Global warming and vulnerability assessment of plant distribution in Korea

Sle-Gee LEE, Woo-Seok KONG & Hee-Na PARK
Kyung Hee University, Seoul, Korea

Due to the recent rapid global warming trend in Korea, the survival and migration of many plants in slow motion or in a hostile environment will be hindered in the future. Plants, which are vulnerable to global warming, include species with their distribution confined to alpine and subalpine belts, species with a narrow distribution, species at their range limit, species growing in small islands, species sensitive to climate change, and species with slow migration rates. With temperature rising, the cold-loving alpine plants of Korea, which belong to relict species of Last Glacial Maximum, are again forced to move upward or northward. Survival of high mountain plant species, however, will be resolved when two conditions are met; first, an availability of cool micro-climate at high mountain tops, secondly, accessibility and connectivity of mountain peaks which enable plants to migrate towards new habitats, thirdly, species need to be able to outcomplete new contenders, and finally be able to overcome new environmental conditions. Projected distribution of cold-loving plant species in Korea with climatic amelioration rates, +0.3, 0.5, 0.9 and 1.2 degrees shows that many alpine plants, especially species at Hallasan (1 950 m a.s.l.), Jeju Island and Baekdoosan or Mt. Baekdoo (2 744 m a.s.l.) in D.P.R.K. or North Korea will be in danger at their current locations. This study is supported by the Korea National Arboretum.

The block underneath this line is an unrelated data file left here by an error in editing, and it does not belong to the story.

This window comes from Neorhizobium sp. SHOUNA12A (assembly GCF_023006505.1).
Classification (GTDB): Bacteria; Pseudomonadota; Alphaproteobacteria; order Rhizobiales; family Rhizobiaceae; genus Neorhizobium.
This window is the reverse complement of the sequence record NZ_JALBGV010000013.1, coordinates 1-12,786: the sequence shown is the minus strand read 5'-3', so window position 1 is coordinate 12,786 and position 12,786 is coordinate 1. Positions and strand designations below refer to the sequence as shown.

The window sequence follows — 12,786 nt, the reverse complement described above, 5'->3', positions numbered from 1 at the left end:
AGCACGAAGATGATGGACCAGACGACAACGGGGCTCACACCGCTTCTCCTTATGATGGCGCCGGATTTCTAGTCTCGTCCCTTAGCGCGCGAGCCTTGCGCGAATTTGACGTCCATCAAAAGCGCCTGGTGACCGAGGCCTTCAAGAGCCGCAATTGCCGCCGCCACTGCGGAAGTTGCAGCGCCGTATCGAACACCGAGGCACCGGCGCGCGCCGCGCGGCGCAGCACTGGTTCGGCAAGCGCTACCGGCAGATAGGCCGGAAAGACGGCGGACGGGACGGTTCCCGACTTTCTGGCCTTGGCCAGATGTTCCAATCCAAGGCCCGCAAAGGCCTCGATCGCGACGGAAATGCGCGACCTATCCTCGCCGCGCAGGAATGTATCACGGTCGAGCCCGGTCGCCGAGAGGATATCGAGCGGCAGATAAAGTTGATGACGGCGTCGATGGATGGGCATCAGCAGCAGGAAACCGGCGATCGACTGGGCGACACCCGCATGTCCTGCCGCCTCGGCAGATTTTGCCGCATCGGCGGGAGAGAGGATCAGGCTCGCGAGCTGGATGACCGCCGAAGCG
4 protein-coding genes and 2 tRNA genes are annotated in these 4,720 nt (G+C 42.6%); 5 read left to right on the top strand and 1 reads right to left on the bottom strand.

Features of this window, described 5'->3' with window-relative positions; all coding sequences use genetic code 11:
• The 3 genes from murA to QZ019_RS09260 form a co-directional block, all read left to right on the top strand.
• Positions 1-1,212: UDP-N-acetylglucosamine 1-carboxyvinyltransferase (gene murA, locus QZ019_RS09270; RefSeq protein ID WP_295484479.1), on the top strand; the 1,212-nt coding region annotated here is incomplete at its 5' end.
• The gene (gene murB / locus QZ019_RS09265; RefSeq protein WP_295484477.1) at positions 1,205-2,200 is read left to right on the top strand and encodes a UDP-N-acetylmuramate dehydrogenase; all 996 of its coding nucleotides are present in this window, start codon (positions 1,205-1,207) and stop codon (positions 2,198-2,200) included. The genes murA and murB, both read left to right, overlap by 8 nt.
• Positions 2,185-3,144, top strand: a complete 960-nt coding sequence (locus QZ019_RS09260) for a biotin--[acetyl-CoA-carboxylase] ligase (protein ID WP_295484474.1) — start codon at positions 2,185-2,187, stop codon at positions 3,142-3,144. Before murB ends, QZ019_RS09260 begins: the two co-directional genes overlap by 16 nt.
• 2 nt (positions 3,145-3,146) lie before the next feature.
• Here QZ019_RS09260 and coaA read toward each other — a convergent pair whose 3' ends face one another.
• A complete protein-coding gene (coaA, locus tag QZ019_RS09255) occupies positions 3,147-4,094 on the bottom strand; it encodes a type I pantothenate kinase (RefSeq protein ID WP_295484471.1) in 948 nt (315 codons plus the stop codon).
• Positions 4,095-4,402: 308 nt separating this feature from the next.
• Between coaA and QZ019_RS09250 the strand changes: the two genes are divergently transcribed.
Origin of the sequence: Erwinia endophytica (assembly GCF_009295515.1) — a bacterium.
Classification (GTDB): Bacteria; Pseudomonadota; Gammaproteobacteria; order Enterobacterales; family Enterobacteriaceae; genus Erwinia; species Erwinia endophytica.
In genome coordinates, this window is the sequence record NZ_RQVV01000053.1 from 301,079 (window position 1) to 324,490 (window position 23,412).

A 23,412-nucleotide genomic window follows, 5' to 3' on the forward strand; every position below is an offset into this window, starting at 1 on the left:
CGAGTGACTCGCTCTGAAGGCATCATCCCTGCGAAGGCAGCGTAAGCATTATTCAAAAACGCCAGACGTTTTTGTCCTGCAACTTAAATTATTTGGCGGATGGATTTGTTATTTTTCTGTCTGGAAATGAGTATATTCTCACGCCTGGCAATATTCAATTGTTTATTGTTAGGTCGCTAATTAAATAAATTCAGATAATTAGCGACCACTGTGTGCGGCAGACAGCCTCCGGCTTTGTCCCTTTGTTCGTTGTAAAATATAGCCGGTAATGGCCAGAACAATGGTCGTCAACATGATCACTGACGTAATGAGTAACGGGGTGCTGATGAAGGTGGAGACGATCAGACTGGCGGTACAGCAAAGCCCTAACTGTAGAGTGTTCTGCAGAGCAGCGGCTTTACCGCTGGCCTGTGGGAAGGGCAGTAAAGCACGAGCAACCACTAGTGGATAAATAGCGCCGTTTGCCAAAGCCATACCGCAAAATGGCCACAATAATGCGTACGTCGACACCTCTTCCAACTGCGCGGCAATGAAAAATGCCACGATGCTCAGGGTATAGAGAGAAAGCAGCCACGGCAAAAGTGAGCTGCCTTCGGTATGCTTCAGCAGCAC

© 2012 Organizing Committee